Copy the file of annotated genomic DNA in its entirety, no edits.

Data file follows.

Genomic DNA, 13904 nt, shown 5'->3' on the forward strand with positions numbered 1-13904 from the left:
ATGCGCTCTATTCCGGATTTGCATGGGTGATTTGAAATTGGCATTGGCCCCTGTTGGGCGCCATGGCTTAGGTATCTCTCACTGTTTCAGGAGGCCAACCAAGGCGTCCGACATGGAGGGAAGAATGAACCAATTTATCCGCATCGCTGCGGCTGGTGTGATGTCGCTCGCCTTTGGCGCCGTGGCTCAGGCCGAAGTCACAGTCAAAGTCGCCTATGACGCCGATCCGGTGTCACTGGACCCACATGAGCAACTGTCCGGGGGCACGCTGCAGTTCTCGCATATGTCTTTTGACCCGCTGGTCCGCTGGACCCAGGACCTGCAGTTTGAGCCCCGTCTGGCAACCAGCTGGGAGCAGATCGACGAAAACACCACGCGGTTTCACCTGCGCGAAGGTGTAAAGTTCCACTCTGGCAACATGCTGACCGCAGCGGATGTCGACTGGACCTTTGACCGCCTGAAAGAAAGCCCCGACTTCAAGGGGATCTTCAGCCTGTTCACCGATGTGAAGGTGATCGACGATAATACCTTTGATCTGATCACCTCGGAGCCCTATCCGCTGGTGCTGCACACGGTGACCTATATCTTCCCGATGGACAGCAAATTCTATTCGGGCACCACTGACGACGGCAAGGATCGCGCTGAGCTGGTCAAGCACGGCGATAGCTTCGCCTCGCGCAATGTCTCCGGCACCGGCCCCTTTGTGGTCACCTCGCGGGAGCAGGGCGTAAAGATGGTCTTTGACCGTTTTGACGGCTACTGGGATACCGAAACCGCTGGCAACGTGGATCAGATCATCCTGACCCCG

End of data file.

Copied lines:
Genomic DNA, 13904 nt, shown 5'->3' on the forward strand with positions numbered 1-13904 from the left:
ATGCGCTCTATTCCGGATTTGCATGGGTGATTTGAAATTGGCATTGGCCCCTGTTGGGCGCCATGGCTTAGGTATCTCTCACTGTTTCAGGAGGCCAACCAAGGCGTCCGACATGGAGGGAAGAATGAACCAATTTATCCGCATCGCTGCGGCTGGTGTGATGTCGCTCGCCTTTGGCGCCGTGGCTCAGGCCGAAGTCACAGTCAAAGTCGCCTATGACGCCGATCCGGTGTCACTGGACCCACATGAGCAACTGTCCGGGGGCACGCTGCAGTTCTCGCATATGTCTTTTGACCCGCTGGTCCGCTGGACCCAGGACCTGCAGTTTGAGCCCCGTCTGGCAACCAGCTGGGAGCAGATCGACGAAAACACCACGCGGTTTCACCTGCGCGAAGGTGTAAAGTTCCACTCTGGCAACATGCTGACCGCAGCGGATGTCGACTGGACCTTTGACCGCCTGAAAGAAAGCCCCGACTTCAAGGGGATCTTCAGCCTGTTCACCGATGTGAAGGTGATCGACGATAATACCTTTGATCTGATCACCTCGGAGCCCTATCCGCTGGTGCTGCACACGGTGACCTATATCTTCCCGATGGACAGCAAATTCTATTCGGGCACCACTGACGACGGCAAGGATCGCGCTGAGCTGGTCAAGCACGGCGATAGCTTCGCCTCGCGCAATGTCTCCGGCACCGGCCCCTTTGTGGTCACCTCGCGGGAGCAGGGCGTAAAGATGGTCTTTGACCGTTTTGACGGCTACTGGGATACCGAAACCGCTGGCAACGTGGATCAGATCATCCTGACCCCG